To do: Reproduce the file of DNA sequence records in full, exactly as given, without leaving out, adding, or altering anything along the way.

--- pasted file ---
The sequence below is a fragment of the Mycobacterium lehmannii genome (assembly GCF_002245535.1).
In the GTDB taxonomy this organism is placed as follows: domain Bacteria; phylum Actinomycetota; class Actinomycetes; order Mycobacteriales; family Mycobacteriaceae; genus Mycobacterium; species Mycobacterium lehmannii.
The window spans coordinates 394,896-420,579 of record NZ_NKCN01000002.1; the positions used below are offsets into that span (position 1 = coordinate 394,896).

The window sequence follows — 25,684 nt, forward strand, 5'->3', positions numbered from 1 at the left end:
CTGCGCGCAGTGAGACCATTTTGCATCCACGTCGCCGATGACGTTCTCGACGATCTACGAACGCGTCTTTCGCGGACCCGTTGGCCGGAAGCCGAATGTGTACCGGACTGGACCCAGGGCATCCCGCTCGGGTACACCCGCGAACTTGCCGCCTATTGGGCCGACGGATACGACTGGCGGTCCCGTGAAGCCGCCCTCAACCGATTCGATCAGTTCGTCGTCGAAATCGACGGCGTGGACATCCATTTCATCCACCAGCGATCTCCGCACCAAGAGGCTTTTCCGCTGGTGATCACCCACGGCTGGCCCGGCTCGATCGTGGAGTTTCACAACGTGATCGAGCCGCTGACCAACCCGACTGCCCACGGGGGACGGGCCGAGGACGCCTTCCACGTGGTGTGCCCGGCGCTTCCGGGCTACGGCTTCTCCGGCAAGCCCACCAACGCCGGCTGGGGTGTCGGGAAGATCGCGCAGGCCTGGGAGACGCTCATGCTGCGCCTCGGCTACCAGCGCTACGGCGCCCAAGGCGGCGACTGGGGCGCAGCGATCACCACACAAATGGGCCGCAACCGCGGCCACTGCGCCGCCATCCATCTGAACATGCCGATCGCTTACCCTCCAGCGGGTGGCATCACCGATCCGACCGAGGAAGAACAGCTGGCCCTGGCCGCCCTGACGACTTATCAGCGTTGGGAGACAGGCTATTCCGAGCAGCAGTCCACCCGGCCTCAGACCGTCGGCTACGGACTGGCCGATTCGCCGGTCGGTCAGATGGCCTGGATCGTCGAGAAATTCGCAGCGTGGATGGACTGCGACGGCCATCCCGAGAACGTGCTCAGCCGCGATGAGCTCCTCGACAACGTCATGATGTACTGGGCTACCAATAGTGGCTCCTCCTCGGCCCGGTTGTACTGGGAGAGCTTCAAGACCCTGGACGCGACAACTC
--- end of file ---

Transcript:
The sequence below is a fragment of the Mycobacterium lehmannii genome (assembly GCF_002245535.1).
In the GTDB taxonomy this organism is placed as follows: domain Bacteria; phylum Actinomycetota; class Actinomycetes; order Mycobacteriales; family Mycobacteriaceae; genus Mycobacterium; species Mycobacterium lehmannii.
The window spans coordinates 394,896-420,579 of record NZ_NKCN01000002.1; the positions used below are offsets into that span (position 1 = coordinate 394,896).

The window sequence follows — 25,684 nt, forward strand, 5'->3', positions numbered from 1 at the left end:
CTGCGCGCAGTGAGACCATTTTGCATCCACGTCGCCGATGACGTTCTCGACGATCTACGAACGCGTCTTTCGCGGACCCGTTGGCCGGAAGCCGAATGTGTACCGGACTGGACCCAGGGCATCCCGCTCGGGTACACCCGCGAACTTGCCGCCTATTGGGCCGACGGATACGACTGGCGGTCCCGTGAAGCCGCCCTCAACCGATTCGATCAGTTCGTCGTCGAAATCGACGGCGTGGACATCCATTTCATCCACCAGCGATCTCCGCACCAAGAGGCTTTTCCGCTGGTGATCACCCACGGCTGGCCCGGCTCGATCGTGGAGTTTCACAACGTGATCGAGCCGCTGACCAACCCGACTGCCCACGGGGGACGGGCCGAGGACGCCTTCCACGTGGTGTGCCCGGCGCTTCCGGGCTACGGCTTCTCCGGCAAGCCCACCAACGCCGGCTGGGGTGTCGGGAAGATCGCGCAGGCCTGGGAGACGCTCATGCTGCGCCTCGGCTACCAGCGCTACGGCGCCCAAGGCGGCGACTGGGGCGCAGCGATCACCACACAAATGGGCCGCAACCGCGGCCACTGCGCCGCCATCCATCTGAACATGCCGATCGCTTACCCTCCAGCGGGTGGCATCACCGATCCGACCGAGGAAGAACAGCTGGCCCTGGCCGCCCTGACGACTTATCAGCGTTGGGAGACAGGCTATTCCGAGCAGCAGTCCACCCGGCCTCAGACCGTCGGCTACGGACTGGCCGATTCGCCGGTCGGTCAGATGGCCTGGATCGTCGAGAAATTCGCAGCGTGGATGGACTGCGACGGCCATCCCGAGAACGTGCTCAGCCGCGATGAGCTCCTCGACAACGTCATGATGTACTGGGCTACCAATAGTGGCTCCTCCTCGGCCCGGTTGTACTGGGAGAGCTTCAAGACCCTGGACGCGACAACTC